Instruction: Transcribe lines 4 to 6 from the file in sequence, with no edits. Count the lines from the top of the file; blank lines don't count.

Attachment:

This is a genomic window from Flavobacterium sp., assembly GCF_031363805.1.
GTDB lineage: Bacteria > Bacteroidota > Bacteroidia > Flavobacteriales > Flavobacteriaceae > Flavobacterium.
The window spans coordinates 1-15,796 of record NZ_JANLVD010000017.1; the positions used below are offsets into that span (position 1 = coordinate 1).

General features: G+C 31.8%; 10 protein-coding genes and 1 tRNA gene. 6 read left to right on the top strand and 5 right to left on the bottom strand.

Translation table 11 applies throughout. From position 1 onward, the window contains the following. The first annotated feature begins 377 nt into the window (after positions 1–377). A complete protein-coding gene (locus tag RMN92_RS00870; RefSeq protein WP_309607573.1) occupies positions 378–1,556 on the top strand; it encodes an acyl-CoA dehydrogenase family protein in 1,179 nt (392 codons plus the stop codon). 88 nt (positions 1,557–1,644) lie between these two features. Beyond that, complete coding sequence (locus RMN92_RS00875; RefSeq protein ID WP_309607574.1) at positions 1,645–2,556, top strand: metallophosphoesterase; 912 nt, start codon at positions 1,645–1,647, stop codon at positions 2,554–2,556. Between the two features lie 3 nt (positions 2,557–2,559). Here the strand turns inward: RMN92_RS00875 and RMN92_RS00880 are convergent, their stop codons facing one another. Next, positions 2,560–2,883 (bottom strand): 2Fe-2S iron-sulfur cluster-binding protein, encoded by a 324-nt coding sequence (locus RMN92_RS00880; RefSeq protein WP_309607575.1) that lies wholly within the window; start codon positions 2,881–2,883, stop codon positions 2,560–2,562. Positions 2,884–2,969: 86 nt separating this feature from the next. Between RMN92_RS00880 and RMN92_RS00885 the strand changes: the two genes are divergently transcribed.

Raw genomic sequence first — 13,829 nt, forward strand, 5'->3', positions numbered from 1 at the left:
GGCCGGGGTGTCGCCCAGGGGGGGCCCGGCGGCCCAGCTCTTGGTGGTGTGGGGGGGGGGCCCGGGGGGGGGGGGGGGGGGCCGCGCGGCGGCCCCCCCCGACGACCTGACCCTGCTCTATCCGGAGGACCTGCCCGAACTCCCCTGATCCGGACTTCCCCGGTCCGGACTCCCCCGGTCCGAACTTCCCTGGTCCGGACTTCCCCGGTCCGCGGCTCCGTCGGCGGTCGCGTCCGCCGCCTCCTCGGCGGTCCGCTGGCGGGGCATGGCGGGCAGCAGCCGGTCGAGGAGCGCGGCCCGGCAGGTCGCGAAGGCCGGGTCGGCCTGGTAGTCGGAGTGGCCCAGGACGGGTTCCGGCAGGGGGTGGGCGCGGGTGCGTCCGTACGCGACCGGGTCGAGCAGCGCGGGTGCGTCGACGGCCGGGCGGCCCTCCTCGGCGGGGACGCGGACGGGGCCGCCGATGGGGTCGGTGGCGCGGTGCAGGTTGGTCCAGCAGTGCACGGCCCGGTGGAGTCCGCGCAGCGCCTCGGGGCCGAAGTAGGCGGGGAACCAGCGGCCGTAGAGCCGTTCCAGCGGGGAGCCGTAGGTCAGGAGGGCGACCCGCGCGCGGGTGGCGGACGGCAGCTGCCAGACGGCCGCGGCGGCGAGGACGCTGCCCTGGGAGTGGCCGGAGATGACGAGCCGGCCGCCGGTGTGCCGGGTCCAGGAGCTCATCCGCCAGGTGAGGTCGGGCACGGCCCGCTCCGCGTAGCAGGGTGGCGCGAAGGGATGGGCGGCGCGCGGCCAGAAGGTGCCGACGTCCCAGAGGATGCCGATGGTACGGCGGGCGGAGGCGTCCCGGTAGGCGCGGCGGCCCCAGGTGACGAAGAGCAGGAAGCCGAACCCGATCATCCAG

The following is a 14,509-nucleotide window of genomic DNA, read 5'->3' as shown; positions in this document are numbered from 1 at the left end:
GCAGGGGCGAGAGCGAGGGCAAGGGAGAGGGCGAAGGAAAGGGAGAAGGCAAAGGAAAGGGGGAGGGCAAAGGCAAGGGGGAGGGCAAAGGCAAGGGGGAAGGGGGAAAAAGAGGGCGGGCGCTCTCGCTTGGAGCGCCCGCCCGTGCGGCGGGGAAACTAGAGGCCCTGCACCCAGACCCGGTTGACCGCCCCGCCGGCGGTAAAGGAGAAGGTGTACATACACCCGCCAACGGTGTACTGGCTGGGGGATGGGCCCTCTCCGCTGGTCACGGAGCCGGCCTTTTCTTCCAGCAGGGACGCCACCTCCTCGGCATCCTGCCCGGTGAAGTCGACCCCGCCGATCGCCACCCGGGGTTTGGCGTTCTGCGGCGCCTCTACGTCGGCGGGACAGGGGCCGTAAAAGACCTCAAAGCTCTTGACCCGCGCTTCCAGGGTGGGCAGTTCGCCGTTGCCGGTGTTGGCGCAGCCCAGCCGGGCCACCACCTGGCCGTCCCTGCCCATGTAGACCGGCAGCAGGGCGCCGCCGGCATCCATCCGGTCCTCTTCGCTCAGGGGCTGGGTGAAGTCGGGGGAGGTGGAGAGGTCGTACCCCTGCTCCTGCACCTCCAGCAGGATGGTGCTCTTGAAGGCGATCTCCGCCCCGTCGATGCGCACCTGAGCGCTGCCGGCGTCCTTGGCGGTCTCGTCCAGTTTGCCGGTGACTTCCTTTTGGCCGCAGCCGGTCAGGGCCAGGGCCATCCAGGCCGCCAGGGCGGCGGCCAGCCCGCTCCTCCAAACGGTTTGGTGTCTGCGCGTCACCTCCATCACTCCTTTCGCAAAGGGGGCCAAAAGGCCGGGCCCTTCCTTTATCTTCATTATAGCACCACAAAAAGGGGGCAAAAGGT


General features: G+C 31.8%; 10 protein-coding genes and 1 tRNA gene. 6 read left to right on the top strand and 5 right to left on the bottom strand.

Translation table 11 applies throughout. From position 1 onward, the window contains the following. The first annotated feature begins 377 nt into the window (after positions 1–377). A complete protein-coding gene (locus tag RMN92_RS00870; RefSeq protein WP_309607573.1) occupies positions 378–1,556 on the top strand; it encodes an acyl-CoA dehydrogenase family protein in 1,179 nt (392 codons plus the stop codon). 88 nt (positions 1,557–1,644) lie between these two features. Beyond that, complete coding sequence (locus RMN92_RS00875; RefSeq protein ID WP_309607574.1) at positions 1,645–2,556, top strand: metallophosphoesterase; 912 nt, start codon at positions 1,645–1,647, stop codon at positions 2,554–2,556. Between the two features lie 3 nt (positions 2,557–2,559). Here the strand turns inward: RMN92_RS00875 and RMN92_RS00880 are convergent, their stop codons facing one another. Next, positions 2,560–2,883 (bottom strand): 2Fe-2S iron-sulfur cluster-binding protein, encoded by a 324-nt coding sequence (locus RMN92_RS00880; RefSeq protein WP_309607575.1) that lies wholly within the window; start codon positions 2,881–2,883, stop codon positions 2,560–2,562. Positions 2,884–2,969: 86 nt separating this feature from the next. Between RMN92_RS00880 and RMN92_RS00885 the strand changes: the two genes are divergently transcribed.

Raw genomic sequence first — 13,829 nt, forward strand, 5'->3', positions numbered from 1 at the left: